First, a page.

Google’s Advanced Technology and Projects Division announced its first developer event for Project Ara, a modular smarpthone, yesterday, and a new follow-up profile by TIME indicates we could see the device come to market by next year, with a $50 price tag to start. The key phrase there is “to start,” however, as this smartphone with swappable components could get a lot pricier, very quickly.
Are you ready to assemble your smartphone from individual parts? Google’s Project Ara wants to make that happen, and it’s just taken an important step forward with its own developer conference.
Ara is designed to offer consumers choice, with an open platform design that provides a basic chassis from Google with, the option to customize functionality using modular components sourced from third-party hardware developers. Users could buy sensors, additional storage, more battery capacity, better speakers and so on, slotting in and out components as needed. Including stupid ones, by the way: project lead and DARPA vet Paul Eremenko tells TIME an “incense burner” could be a module.
The first of three Project Ara conferences will take place April 15-16, according to the Ara site. It’ll actually be held online, letting developers from anywhere join, although Google will host a small in-person gathering at the Computer History Museum near its headquarters in Mountain View, Calif.
Google wants to get the price point on the base Ara hardware to $50, but you wont’ get much in exchange for that – the only connectivity on board will be Wi-Fi at that price point. But the point is that users could build it up however they liked, rather than being stuck with whatever they got when they signed up. But that entails additional expense: Depending on what you want your phone to be able to do, it’s easy to see the price rising quickly.
When Google sold Motorola to Lenovo, it made sure to keep the company’s Advanced Technology And Products (ATAP) group, whose mission is aligned with other Google “moonshot” projects: to push technology forward by leaps and bounds, not increments.
This leads to a couple of different analogies about how this might work out in practice – it’s a little like a razor and blades setup, offering the potential for a continuing revenue stream from upgrade components. But it’s more akin to a freemium software model, since the modules aren’t expendable like razor blades, but rather optional add-ons that enhance the experience, but aren’t strictly necessary to it.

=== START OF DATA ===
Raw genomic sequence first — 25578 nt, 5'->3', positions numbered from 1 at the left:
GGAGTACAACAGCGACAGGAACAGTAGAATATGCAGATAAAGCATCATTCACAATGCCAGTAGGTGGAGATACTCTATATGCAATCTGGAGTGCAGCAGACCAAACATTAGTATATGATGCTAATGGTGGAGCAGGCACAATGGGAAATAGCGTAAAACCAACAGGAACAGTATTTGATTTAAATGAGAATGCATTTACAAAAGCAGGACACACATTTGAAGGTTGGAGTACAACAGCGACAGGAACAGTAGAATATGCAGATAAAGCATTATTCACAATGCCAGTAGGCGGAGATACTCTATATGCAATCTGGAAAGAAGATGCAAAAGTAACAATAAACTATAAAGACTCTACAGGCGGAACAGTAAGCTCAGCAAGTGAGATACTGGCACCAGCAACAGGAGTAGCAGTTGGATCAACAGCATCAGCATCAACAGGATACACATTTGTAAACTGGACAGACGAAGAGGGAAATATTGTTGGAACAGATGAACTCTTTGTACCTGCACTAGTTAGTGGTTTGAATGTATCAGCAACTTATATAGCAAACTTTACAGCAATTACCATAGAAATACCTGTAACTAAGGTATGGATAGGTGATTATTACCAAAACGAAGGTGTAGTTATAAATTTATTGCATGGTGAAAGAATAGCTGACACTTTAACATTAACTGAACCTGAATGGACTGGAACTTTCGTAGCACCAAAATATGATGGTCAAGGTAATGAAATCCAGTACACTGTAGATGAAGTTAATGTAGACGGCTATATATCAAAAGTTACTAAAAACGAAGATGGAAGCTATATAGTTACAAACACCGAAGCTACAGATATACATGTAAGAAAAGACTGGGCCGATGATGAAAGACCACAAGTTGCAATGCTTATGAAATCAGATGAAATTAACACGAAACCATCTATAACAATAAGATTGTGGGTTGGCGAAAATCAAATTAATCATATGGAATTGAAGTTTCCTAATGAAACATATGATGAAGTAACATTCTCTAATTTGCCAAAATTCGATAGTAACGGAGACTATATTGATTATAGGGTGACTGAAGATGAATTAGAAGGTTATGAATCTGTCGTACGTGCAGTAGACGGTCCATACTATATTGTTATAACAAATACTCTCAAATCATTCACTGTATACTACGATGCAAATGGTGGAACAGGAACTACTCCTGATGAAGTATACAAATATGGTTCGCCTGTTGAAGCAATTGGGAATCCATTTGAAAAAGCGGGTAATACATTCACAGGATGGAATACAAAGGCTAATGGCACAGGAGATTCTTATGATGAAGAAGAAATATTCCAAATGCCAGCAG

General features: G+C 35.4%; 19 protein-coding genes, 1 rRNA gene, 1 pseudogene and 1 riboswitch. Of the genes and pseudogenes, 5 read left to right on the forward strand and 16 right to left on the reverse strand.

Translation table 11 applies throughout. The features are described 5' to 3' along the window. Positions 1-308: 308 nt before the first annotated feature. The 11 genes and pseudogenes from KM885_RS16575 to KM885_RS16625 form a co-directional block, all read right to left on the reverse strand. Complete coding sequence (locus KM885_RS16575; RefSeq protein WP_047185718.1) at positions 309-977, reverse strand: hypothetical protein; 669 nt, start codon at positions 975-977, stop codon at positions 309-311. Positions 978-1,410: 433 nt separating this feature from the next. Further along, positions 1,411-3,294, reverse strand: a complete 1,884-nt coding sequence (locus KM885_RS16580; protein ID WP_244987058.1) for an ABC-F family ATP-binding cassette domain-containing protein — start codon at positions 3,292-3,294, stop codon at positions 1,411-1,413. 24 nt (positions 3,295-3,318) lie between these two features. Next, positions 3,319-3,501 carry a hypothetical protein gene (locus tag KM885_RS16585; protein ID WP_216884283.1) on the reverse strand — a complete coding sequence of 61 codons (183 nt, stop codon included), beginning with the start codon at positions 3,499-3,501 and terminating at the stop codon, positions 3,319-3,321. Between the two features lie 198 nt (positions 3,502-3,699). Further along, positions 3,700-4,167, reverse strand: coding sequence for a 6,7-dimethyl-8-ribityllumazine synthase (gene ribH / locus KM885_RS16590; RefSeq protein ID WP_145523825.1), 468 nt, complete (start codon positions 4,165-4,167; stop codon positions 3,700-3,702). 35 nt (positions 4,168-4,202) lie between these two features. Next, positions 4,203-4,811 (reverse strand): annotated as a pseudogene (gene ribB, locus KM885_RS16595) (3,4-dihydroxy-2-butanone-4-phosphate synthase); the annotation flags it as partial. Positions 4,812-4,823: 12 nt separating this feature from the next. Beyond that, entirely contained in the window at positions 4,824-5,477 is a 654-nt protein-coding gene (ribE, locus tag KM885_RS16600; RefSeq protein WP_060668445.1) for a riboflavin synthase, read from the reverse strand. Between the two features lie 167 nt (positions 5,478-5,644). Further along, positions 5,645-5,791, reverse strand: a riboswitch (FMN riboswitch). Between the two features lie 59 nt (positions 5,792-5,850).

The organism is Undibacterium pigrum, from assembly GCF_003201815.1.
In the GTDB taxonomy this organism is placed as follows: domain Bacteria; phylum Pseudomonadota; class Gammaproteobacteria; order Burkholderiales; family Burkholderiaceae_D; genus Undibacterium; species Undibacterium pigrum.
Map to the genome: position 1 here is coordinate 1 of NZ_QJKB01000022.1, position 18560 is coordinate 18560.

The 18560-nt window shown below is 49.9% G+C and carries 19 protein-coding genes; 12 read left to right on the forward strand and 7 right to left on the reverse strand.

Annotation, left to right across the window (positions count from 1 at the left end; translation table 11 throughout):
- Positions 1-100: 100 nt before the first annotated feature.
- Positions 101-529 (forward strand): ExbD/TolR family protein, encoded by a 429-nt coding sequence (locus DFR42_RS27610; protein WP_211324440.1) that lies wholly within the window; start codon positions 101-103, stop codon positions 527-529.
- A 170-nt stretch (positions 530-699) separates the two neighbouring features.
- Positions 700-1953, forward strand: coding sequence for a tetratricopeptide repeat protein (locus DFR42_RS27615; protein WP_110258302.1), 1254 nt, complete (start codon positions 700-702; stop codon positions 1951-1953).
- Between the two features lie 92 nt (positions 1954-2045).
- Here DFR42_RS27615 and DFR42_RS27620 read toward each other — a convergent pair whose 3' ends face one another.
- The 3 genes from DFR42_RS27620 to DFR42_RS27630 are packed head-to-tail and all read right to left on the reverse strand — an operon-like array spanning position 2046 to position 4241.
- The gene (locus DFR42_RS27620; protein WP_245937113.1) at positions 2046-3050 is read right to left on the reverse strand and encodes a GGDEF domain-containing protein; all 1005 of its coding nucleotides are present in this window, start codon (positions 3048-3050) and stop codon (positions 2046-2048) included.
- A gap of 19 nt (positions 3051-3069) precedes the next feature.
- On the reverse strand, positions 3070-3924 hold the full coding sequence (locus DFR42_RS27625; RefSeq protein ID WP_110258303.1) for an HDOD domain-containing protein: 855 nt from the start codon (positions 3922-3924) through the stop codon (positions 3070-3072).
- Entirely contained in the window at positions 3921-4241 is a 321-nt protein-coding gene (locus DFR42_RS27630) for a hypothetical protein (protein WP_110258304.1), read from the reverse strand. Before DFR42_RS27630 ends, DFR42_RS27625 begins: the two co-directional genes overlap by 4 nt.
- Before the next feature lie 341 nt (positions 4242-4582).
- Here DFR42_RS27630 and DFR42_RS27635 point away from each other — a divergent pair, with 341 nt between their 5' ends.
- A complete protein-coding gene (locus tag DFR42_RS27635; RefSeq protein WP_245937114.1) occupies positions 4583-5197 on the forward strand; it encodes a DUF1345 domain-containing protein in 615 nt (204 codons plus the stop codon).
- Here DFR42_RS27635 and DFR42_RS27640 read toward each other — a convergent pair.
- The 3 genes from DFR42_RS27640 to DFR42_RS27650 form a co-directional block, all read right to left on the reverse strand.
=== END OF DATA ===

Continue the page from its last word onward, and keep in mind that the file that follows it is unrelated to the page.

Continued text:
Project Ara is Google’s moonshot for the smartphone world: It aims to break the device down into its various components — camera, processor, storage, etc. — and let owners purchase them separately to upgrade or enhance their experience to their liking. As Google describes it, Ara will do for mobile hardware what Android did for mobile software.
Ara’s aim isn’t to upsell, however, or at least that doesn’t seem to be the intent of the Ara founding team. Instead, it wants to bring full-featured devices to the world’s next 5 billion potential smartphone users, without forcing them to swallow a huge price tag as well. Of course, this will definitely appeal to hobbyists as well, including the same kind of people who liked the Handspring Visor and its Springboard, but with modern smartphone styling that ATAP says will keep overall device depth down to less than 10mm, with 4mm deep modules.
The project is interesting and ambitious, even though it’s unclear if anyone really wants a modular smartphone. In any case, the (planned) price is right: Google wants to start by selling a stripped down phone, without even a cellular connection, for $50. While the device would perform only as a basic smartphone, adding more modules would enhance its abilities to meet its owner’s needs.
The TIME profile also sheds light on some of the fundamental mechanics of how Ara works. Modules are designed to slot in to each compartment on the basic chassis interchangeably, regardless of what each does. They’re also hot-swappable, so you don’t need to power down the phone to replace individual parts. Finally, the modules are secured to the device using hardware latches, which use magnets to lock stuff in place. That lock is released using an app of the phone, so that they won’t fall out when jostled or when the phone drops.
The coming conference will give developers a detailed overview of what Ara will be. Just before the event Google plans to release the Ara Module Development Kit. Although Google notes that it’ll give priority to in-person attendees, it’s not closing the doors on the conference — the company encourages both non-developers and enthusiasts to join via livestream.
Ara is definitely an amazing innovation, and a project that it would be amazing to see come to fruition. It’s also massively ambitious, and not every experimental tech Google develops ends up as a proper shipping project. Modularity has a lot to potentially offer the smartphone market (and could also be very interesting when applied to tablets) but there’s a lot of ground to cover between here and selling these things in stores. Still, if anyone has the resources and runway to make it happen, Google is a pretty good candidate.
Google plans to release the conference’s agenda in the next few weeks. No dates yet on the other two conferences, but Google says they’ll take place in 2014. In conjunction with the announcement, Google launched a @ProjectAra Twitter account.